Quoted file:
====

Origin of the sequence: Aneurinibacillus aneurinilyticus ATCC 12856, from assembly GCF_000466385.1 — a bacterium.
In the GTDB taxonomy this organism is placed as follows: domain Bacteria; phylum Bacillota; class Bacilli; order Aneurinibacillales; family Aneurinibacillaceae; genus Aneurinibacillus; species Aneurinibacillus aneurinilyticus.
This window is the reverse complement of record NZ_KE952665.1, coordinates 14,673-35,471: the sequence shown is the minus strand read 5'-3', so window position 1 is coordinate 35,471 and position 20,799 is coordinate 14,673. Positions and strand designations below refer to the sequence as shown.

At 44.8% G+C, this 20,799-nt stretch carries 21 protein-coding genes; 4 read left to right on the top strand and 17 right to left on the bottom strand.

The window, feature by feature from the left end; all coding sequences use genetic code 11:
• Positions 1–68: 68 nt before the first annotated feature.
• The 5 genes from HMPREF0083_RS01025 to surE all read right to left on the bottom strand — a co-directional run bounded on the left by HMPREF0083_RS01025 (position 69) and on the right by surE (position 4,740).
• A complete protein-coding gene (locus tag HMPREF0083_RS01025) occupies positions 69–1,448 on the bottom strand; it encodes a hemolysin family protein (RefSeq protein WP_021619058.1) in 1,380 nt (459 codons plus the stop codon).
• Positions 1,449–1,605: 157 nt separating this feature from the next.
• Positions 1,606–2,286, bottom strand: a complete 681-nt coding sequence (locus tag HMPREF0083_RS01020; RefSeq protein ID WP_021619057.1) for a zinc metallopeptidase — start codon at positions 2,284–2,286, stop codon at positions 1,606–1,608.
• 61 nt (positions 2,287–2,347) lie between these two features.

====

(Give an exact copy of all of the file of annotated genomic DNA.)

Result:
Origin of the sequence: Aneurinibacillus aneurinilyticus ATCC 12856, from assembly GCF_000466385.1 — a bacterium.
In the GTDB taxonomy this organism is placed as follows: domain Bacteria; phylum Bacillota; class Bacilli; order Aneurinibacillales; family Aneurinibacillaceae; genus Aneurinibacillus; species Aneurinibacillus aneurinilyticus.
This window is the reverse complement of record NZ_KE952665.1, coordinates 14,673-35,471: the sequence shown is the minus strand read 5'-3', so window position 1 is coordinate 35,471 and position 20,799 is coordinate 14,673. Positions and strand designations below refer to the sequence as shown.

At 44.8% G+C, this 20,799-nt stretch carries 21 protein-coding genes; 4 read left to right on the top strand and 17 right to left on the bottom strand.

The window, feature by feature from the left end; all coding sequences use genetic code 11:
• Positions 1–68: 68 nt before the first annotated feature.
• The 5 genes from HMPREF0083_RS01025 to surE all read right to left on the bottom strand — a co-directional run bounded on the left by HMPREF0083_RS01025 (position 69) and on the right by surE (position 4,740).
• A complete protein-coding gene (locus tag HMPREF0083_RS01025) occupies positions 69–1,448 on the bottom strand; it encodes a hemolysin family protein (RefSeq protein WP_021619058.1) in 1,380 nt (459 codons plus the stop codon).
• Positions 1,449–1,605: 157 nt separating this feature from the next.
• Positions 1,606–2,286, bottom strand: a complete 681-nt coding sequence (locus tag HMPREF0083_RS01020; RefSeq protein ID WP_021619057.1) for a zinc metallopeptidase — start codon at positions 2,284–2,286, stop codon at positions 1,606–1,608.
• 61 nt (positions 2,287–2,347) lie between these two features.